It might be tempting to look for the preferred sense of tornadic rotation in the rotation of the earth. However, the Earth's rotation is only indirectly related to the process that gives rise to tornadic rotation, through the way it influences vertical wind shear. It can be shown that the rotation of the earth can't be directly related to a tornado's rotation because on the space and time scales of a tornado, the direct influence from the Earth's rotation is completely negligible. Perhaps the most compelling evidence is that numerical simulation models that begin with observed vertical wind shear characteristics can reproduce most of the behavior of tornadic thunderstorms, even when the earth's rotation is ignored in those simulation models.
Rarely, the initial vortex that goes on to become a tornado rotates anticyclonically; that is, in the opposite direction to most tornadoes. In such instances, the resulting tornado rotates anticyclonically. The same thunderstorm that produces a cyclonic tornado can sometimes also produce an anticyclonic tornado, but not in the same part of the thunderstorm where cyclonic tornadoes form.
There are no general satisfactory answers to questions of this sort. Tornadoes create very complex wind patterns that interact with complex structures (like homes with fragile objects inside them) to produce even more complexity. If you've ever seen tornado videos, perhaps you can appreciate how complicated they are, especially near the surface, where the damage is done. "Freak" events are actually rather commonplace amidst the devastation of tornadoes - being in a tornado involves being in a very odd place, where strange things are the rule, not the exception - sort of a terrible, nightmarish version of Alice's Wonderland.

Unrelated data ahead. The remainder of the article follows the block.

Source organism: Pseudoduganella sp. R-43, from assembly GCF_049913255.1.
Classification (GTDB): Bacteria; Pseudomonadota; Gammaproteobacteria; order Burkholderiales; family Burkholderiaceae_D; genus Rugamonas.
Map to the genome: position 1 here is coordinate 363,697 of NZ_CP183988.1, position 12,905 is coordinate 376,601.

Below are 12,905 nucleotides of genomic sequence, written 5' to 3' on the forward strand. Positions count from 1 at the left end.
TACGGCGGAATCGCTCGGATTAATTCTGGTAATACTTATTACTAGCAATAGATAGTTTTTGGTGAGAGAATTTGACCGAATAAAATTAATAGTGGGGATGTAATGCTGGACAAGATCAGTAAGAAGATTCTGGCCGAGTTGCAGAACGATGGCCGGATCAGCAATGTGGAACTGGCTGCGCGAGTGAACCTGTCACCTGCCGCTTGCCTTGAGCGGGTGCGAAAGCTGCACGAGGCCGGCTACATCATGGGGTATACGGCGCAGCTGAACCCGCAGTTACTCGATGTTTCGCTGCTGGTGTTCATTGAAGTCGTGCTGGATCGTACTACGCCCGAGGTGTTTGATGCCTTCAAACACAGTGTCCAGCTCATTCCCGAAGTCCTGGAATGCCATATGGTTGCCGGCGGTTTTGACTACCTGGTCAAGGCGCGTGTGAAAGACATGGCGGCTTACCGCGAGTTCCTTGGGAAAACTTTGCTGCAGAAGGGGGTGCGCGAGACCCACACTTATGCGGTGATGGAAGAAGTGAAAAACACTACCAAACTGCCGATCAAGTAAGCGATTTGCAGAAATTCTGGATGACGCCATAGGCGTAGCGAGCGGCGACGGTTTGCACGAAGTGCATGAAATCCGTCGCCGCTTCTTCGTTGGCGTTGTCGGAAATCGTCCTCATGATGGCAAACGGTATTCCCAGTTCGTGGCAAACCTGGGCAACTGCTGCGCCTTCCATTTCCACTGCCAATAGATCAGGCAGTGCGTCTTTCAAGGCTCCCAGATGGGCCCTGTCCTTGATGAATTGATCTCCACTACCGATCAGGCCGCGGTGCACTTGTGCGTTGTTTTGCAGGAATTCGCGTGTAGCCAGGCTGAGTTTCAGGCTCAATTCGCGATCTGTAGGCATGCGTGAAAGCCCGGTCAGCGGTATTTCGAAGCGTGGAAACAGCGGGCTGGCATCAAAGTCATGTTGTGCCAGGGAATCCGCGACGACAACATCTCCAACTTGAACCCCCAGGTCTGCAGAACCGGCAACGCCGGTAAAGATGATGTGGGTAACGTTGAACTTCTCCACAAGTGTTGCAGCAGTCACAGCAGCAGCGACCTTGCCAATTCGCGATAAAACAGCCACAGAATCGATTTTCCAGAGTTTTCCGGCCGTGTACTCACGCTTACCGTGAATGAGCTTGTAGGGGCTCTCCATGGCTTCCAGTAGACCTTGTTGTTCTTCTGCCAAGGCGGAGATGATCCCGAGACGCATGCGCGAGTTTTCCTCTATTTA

So-called "freak" occurrences cannot be "explained" in specific cases because we have no way of knowing just what was happening with enough detail. That is, we would need to know the detailed wind patterns right near the surface from one second to the next, as the tornado interacted with the structures ... wind information of this sort is simply not available, even with the best technology we have at the moment. Any "explanation" that didn't have enough data to validate it would be unscientific - it might be the correct version of how that event happened, but there would be no way to verify it, so it would be mere speculation and, hence, unscientific.
When objects are carried into the air, it seems that at least some of them come down gently for reasons we can only speculate about. I personally have seen some examples of odd things that occurred in tornadoes and asked the same sorts of questions, but we just don't have the information with which we could even try to develop some idea of how a specific event actually was created.
A lot of hype has been perpetuated about this - so much so, in fact, that I've written an essay about it, that can be found here. As for this particular tornado being a record-breaking event - there's no way to know, but I doubt that it was the worst ever. My colleague, Harold Brooks, and I have developed evidence that the worst tornado event in U.S. history, in terms of damage, might have been the tornado that hit St. Louis, MO in 1896! The worst tornado ever, in terms of fatalities, is the Tri-State tornado of 1925, of course (see item #24, above). See my essay for an in-depth discussion of tornado "records" however.
This idea has received a fair amount of media attention of late, to the extent that I also wrote an essay about it, which can be found here. The short answer is that I don't believe there is any credible scientific evidence to suggest that this is possible. I'm opposed to putting taxpayer dollars into research projects that have no plausible evidence to support them. It seems to me that we should have some reasonable expectation of the proposed method being (a) effective, (b) practical, and (c) safe (in terms of negative side effects) before we even consider exploring the possibility of altering the natural weather.